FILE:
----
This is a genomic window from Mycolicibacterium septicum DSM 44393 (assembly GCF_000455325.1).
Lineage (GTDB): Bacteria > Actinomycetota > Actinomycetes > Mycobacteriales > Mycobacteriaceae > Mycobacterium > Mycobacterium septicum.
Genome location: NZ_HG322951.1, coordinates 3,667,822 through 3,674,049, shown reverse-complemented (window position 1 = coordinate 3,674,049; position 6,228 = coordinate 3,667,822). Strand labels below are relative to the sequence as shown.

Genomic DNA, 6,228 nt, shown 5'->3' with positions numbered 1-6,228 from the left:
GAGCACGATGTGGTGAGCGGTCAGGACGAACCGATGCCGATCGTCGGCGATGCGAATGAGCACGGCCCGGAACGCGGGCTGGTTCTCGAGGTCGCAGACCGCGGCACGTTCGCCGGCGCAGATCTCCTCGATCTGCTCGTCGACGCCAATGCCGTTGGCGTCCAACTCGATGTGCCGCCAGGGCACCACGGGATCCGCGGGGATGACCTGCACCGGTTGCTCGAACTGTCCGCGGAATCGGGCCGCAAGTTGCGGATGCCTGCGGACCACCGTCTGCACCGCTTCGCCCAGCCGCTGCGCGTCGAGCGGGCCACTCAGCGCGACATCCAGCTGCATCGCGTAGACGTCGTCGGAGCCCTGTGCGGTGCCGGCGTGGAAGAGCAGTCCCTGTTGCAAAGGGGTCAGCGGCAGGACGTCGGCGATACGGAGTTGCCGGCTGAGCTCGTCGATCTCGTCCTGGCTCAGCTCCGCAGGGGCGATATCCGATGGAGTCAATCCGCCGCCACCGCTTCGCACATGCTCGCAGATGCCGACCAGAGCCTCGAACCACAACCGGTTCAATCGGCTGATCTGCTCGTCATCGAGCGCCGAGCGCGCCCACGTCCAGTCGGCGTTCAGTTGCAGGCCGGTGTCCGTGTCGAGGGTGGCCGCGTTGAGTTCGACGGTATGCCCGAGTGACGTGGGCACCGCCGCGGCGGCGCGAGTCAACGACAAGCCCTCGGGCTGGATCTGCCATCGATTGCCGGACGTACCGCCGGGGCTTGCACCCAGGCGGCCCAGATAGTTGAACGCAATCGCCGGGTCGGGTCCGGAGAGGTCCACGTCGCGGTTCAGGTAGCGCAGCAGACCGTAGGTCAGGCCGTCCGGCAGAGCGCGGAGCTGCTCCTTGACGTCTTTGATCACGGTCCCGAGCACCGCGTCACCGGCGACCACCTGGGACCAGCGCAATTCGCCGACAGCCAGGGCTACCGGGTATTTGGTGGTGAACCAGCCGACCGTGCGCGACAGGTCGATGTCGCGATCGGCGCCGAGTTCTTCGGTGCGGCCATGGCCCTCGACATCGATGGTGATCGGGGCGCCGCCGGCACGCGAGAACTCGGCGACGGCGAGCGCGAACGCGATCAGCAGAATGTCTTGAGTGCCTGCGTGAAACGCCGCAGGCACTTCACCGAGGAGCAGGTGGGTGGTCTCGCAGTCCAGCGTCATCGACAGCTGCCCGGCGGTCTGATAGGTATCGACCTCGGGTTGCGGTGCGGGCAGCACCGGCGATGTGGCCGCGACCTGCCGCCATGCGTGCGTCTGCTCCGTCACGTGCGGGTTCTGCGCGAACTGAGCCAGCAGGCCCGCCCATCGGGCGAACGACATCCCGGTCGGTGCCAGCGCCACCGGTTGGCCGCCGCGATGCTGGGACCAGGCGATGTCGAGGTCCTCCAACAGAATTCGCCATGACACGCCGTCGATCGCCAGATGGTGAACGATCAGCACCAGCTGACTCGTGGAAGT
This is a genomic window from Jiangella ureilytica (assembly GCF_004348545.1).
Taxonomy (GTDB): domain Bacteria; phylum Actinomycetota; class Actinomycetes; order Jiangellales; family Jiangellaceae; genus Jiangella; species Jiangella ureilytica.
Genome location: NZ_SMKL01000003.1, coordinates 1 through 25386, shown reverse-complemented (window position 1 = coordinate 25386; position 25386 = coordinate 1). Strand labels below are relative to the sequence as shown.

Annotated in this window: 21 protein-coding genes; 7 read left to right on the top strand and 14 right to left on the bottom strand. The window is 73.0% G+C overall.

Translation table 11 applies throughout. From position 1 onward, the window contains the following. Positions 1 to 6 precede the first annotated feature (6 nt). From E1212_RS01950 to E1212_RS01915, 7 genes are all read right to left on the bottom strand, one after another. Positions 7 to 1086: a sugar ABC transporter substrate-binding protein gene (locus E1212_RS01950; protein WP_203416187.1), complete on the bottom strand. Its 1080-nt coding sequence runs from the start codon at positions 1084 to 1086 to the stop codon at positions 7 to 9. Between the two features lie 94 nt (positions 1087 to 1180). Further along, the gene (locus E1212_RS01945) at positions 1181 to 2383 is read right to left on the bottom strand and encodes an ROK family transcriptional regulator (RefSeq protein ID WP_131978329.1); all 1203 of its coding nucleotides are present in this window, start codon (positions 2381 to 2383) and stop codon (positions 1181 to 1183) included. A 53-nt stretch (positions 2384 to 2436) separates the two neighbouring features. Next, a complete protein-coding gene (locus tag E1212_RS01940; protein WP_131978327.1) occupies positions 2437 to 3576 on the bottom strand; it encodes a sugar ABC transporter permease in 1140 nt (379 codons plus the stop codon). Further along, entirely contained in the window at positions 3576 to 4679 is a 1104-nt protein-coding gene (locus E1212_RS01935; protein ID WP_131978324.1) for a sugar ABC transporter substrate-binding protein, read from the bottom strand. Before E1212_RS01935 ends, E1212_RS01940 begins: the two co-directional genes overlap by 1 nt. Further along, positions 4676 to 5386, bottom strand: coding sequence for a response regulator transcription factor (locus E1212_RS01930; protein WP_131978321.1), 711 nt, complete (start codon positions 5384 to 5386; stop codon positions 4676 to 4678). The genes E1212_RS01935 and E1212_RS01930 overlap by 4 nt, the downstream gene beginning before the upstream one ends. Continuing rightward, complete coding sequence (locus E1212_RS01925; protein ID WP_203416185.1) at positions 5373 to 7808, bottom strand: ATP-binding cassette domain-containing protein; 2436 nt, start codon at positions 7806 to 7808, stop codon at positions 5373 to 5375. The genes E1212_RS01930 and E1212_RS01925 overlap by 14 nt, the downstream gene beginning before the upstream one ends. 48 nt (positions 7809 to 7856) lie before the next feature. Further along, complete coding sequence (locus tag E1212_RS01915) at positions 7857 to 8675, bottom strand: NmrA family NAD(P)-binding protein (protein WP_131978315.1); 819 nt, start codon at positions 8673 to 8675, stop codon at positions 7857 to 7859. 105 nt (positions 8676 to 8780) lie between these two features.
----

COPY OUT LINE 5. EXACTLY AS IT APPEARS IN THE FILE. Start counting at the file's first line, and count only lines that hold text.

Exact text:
GAGCACGATGTGGTGAGCGGTCAGGACGAACCGATGCCGATCGTCGGCGATGCGAATGAGCACGGCCCGGAACGCGGGCTGGTTCTCGAGGTCGCAGACCGCGGCACGTTCGCCGGCGCAGATCTCCTCGATCTGCTCGTCGACGCCAATGCCGTTGGCGTCCAACTCGATGTGCCGCCAGGGCACCACGGGATCCGCGGGGATGACCTGCACCGGTTGCTCGAACTGTCCGCGGAATCGGGCCGCAAGTTGCGGATGCCTGCGGACCACCGTCTGCACCGCTTCGCCCAGCCGCTGCGCGTCGAGCGGGCCACTCAGCGCGACATCCAGCTGCATCGCGTAGACGTCGTCGGAGCCCTGTGCGGTGCCGGCGTGGAAGAGCAGTCCCTGTTGCAAAGGGGTCAGCGGCAGGACGTCGGCGATACGGAGTTGCCGGCTGAGCTCGTCGATCTCGTCCTGGCTCAGCTCCGCAGGGGCGATATCCGATGGAGTCAATCCGCCGCCACCGCTTCGCACATGCTCGCAGATGCCGACCAGAGCCTCGAACCACAACCGGTTCAATCGGCTGATCTGCTCGTCATCGAGCGCCGAGCGCGCCCACGTCCAGTCGGCGTTCAGTTGCAGGCCGGTGTCCGTGTCGAGGGTGGCCGCGTTGAGTTCGACGGTATGCCCGAGTGACGTGGGCACCGCCGCGGCGGCGCGAGTCAACGACAAGCCCTCGGGCTGGATCTGCCATCGATTGCCGGACGTACCGCCGGGGCTTGCACCCAGGCGGCCCAGATAGTTGAACGCAATCGCCGGGTCGGGTCCGGAGAGGTCCACGTCGCGGTTCAGGTAGCGCAGCAGACCGTAGGTCAGGCCGTCCGGCAGAGCGCGGAGCTGCTCCTTGACGTCTTTGATCACGGTCCCGAGCACCGCGTCACCGGCGACCACCTGGGACCAGCGCAATTCGCCGACAGCCAGGGCTACCGGGTATTTGGTGGTGAACCAGCCGACCGTGCGCGACAGGTCGATGTCGCGATCGGCGCCGAGTTCTTCGGTGCGGCCATGGCCCTCGACATCGATGGTGATCGGGGCGCCGCCGGCACGCGAGAACTCGGCGACGGCGAGCGCGAACGCGATCAGCAGAATGTCTTGAGTGCCTGCGTGAAACGCCGCAGGCACTTCACCGAGGAGCAGGTGGGTGGTCTCGCAGTCCAGCGTCATCGACAGCTGCCCGGCGGTCTGATAGGTATCGACCTCGGGTTGCGGTGCGGGCAGCACCGGCGATGTGGCCGCGACCTGCCGCCATGCGTGCGTCTGCTCCGTCACGTGCGGGTTCTGCGCGAACTGAGCCAGCAGGCCCGCCCATCGGGCGAACGACATCCCGGTCGGTGCCAGCGCCACCGGTTGGCCGCCGCGATGCTGGGACCAGGCGATGTCGAGGTCCTCCAACAGAATTCGCCATGACACGCCGTCGATCGCCAGATGGTGAACGATCAGCACCAGCTGACTCGTGGAAGT